Contact: Darlene Crist
dtcrist@bigelow.org
207-315-2567 x103
Bigelow Laboratory for Ocean Sciences

Public Release: 24-Nov-2014
Journal of Animal Ecology
Grasshoppers signal slow recovery of post-agricultural woodlands, study finds
By comparing grasshoppers found at woodland sites once used for agriculture to similar sites never disturbed by farming, UW-Madison researchers Philip Hahn and John Orrock show that despite decades of recovery, the numbers and types of species found in each differ, as do the understory plants and other ecological variables, like soil properties.
Strategic Environmental Research and Development Program, US Department of Agriculture Forest Service, UW-Madison Department of Zoology

Contact: Phil Hahn
pghahn@wisc.edu
608-262-5868
University of Wisconsin-Madison

Public Release: 24-Nov-2014
USGS Open-File Report
Climate change could affect future of Lake Michigan basin
Climate change could lengthen the growing season, make soil drier and decrease winter snowpack in the Lake Michigan Basin by the turn of the century, among other hydrological effects.

Contact: Marisa Lubeck
mlubeck@usgs.gov
303-202-4765
United States Geological Survey

Public Release: 24-Nov-2014
Nature Geoscience
The living, breathing ocean
The ocean is a complex ecosystem. The ocean carbon cycle is governed by the relationship among carbon, nutrients and oxygen, and the ratio between certain elements is key to understanding ocean respiration.
National Science Foundation, Gordon and Betty Moore Foundation

Contact: Julie Cohen
julie.cohen@ucsb.edu
805-893-7220
University of California - Santa Barbara

Public Release: 24-Nov-2014
Journal of Animal Ecology
Lionfish analysis reveals most vulnerable prey as invasion continues
Findings of a study on lionfish predation behavior, which may also apply to some other fish and animal species, have shed some new light on which types of fish are most likely to face attack by this invasive predator, which has disrupted ecosystems in much of the Caribbean Sea and parts of the Atlantic Ocean.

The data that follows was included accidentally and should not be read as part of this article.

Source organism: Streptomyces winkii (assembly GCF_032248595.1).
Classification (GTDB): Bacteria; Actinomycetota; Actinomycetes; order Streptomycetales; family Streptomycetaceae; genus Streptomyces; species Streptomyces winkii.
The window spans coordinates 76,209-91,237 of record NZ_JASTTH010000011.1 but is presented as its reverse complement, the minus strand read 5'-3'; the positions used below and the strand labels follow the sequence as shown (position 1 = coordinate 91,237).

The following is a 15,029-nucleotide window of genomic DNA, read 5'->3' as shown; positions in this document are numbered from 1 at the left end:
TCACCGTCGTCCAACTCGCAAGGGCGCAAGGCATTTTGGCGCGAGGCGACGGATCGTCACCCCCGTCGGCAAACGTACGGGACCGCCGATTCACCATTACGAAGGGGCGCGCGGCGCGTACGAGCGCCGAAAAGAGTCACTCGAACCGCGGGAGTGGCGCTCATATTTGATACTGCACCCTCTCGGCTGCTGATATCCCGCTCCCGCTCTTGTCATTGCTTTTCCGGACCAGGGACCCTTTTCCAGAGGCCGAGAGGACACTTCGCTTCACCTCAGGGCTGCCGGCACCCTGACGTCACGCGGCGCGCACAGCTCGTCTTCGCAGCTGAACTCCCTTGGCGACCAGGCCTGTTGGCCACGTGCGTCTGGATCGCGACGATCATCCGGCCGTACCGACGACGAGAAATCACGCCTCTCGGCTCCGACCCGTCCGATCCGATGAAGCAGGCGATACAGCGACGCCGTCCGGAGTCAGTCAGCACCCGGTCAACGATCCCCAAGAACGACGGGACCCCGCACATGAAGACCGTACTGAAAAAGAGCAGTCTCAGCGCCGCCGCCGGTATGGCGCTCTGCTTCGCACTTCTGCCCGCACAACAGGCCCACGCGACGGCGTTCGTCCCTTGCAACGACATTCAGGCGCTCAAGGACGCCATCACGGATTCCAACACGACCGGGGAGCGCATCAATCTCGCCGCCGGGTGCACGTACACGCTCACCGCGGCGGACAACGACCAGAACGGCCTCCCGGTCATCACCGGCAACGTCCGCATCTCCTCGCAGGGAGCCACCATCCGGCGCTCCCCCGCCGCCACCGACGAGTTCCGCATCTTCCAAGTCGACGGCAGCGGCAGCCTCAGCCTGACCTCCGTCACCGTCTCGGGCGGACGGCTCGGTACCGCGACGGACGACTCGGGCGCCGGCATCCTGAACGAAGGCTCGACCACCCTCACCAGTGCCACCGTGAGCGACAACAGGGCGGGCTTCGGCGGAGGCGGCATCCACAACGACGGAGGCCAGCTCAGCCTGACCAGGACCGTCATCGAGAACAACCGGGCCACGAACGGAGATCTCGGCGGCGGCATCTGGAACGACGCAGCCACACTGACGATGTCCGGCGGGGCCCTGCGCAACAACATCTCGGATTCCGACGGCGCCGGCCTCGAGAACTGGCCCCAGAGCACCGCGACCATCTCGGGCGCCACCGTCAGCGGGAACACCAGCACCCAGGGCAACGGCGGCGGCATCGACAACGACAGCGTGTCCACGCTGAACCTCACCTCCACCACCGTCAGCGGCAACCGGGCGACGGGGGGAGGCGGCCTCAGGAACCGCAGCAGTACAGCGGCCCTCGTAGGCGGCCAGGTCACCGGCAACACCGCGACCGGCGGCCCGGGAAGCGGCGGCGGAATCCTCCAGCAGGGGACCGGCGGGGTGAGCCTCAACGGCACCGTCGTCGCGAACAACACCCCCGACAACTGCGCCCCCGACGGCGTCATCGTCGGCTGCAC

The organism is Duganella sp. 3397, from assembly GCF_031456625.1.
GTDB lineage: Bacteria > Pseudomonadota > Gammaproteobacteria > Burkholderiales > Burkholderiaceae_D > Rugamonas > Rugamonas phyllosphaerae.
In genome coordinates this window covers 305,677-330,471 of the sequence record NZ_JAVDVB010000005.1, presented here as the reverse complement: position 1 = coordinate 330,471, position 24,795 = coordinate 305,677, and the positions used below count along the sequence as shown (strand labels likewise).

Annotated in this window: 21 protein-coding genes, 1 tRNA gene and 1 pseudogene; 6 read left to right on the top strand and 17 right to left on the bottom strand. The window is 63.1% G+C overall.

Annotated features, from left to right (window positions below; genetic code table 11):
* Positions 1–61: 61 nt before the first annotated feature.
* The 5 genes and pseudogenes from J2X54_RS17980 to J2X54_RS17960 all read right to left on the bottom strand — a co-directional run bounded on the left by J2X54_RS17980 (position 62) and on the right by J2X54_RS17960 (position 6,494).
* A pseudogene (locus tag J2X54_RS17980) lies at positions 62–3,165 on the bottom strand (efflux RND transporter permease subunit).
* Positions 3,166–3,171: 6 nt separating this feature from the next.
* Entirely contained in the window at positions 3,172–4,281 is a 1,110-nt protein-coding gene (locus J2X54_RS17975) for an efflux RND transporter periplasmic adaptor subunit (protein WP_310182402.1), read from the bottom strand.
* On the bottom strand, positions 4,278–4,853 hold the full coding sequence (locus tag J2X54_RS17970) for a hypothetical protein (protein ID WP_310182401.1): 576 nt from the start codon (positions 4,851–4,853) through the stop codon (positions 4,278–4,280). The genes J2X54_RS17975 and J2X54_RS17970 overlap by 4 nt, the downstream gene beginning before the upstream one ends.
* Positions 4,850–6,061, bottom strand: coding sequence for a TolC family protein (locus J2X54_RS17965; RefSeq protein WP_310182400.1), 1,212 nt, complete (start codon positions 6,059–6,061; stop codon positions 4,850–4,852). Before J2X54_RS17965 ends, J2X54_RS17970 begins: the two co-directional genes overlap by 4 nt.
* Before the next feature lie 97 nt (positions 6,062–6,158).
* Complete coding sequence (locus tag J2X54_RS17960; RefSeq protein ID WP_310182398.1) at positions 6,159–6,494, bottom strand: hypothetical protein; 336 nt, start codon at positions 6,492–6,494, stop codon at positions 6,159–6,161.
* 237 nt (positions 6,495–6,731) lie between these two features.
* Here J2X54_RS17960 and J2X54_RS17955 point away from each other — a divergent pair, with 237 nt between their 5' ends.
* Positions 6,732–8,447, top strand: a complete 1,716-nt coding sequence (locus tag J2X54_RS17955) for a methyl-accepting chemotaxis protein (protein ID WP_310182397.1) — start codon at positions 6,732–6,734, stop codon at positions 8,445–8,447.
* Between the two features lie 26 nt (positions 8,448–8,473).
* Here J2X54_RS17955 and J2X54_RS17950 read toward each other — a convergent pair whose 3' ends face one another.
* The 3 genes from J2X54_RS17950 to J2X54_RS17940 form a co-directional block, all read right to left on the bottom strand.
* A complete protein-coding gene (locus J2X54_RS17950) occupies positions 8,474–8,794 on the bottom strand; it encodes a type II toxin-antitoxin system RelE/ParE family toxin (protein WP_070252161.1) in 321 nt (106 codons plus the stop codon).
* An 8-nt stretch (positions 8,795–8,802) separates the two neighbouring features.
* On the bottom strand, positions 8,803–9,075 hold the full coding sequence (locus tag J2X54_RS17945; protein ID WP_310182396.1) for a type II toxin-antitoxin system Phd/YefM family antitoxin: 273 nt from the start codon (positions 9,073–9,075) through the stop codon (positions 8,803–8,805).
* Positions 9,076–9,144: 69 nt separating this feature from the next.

Natural Science and Engineering Research Council of Canada, David H. Smith Conservation Research Program

Contact: Stephanie Green
Stephanie.green@science.oregonstate.edu
778-808-0758
Oregon State University

Public Release: 24-Nov-2014
Philosophical Transactions of the Royal Society
Avoiding ecosystem collapse
Three new studies describe concrete actions to prevent or reverse abrupt ecological shifts.

Contact: Kristen Weiss
kristenw@stanford.edu
831-333-2077
Stanford University

Public Release: 24-Nov-2014
ZooKeys
Italian natural history museums on the verge of collapse?
Are Italian natural history museums on the verge of collapse? A new study published in the open-access journal ZooKeys points out that these institutions are facing a critical situation and proposes an innovative solution in the face of a virtual structure acting as a 'metamuseum.'

Contact: Franco Andreone
franco.andreone@regione.piemonte.it
Pensoft Publishers

Public Release: 24-Nov-2014
Fisheries
Endangered Idaho salmon regaining fitness advantage
Endangered Snake River sockeye salmon are regaining the fitness of their wild ancestors, with naturally spawned juvenile sockeye returning from the ocean at a much higher rate than others from hatcheries, a new analysis has found. Biologists believe the increased return rate is high enough for the species to eventually sustain itself in the wild again.

Contact: Michael Milstein
michael.milstein@noaa.gov
503-231-6268
NOAA Fisheries West Coast Region

Public Release: 24-Nov-2014
Trends in Parasitology
Can stress management help save honeybees?
Honeybee populations are clearly under stress -- from the Varroa mite, insecticides, and other factors -- but it's been difficult to pinpoint any one of them as the root cause of devastating losses in honeybee hives. Researchers in a new paper say that the problem likely stems from a complex and poorly understood interplay of stresses and their impact on bee health. It's a situation they suspect might be improved through stress management and better honeybee nutrition.

Contact: Mary Beth O'Leary
moleary@cell.com
617-397-2802
Cell Press

Public Release: 21-Nov-2014
Journal of the Botanical Research Institute of Texas
Rare new species of plant: Stachys caroliniana
University of South Carolina professor John Nelson knows you don't have to travel to a remote Amazon rainforest to discover a new species of plant. He and alumnus Douglas Rayner uncovered a rare hedge-nettle just 50 miles from Charleston, and they named it Stachys caroliniana, after the only state where it has been found.

Contact: Steven Powell
spowell2@mailbox.sc.edu
803-777-1923
University of South Carolina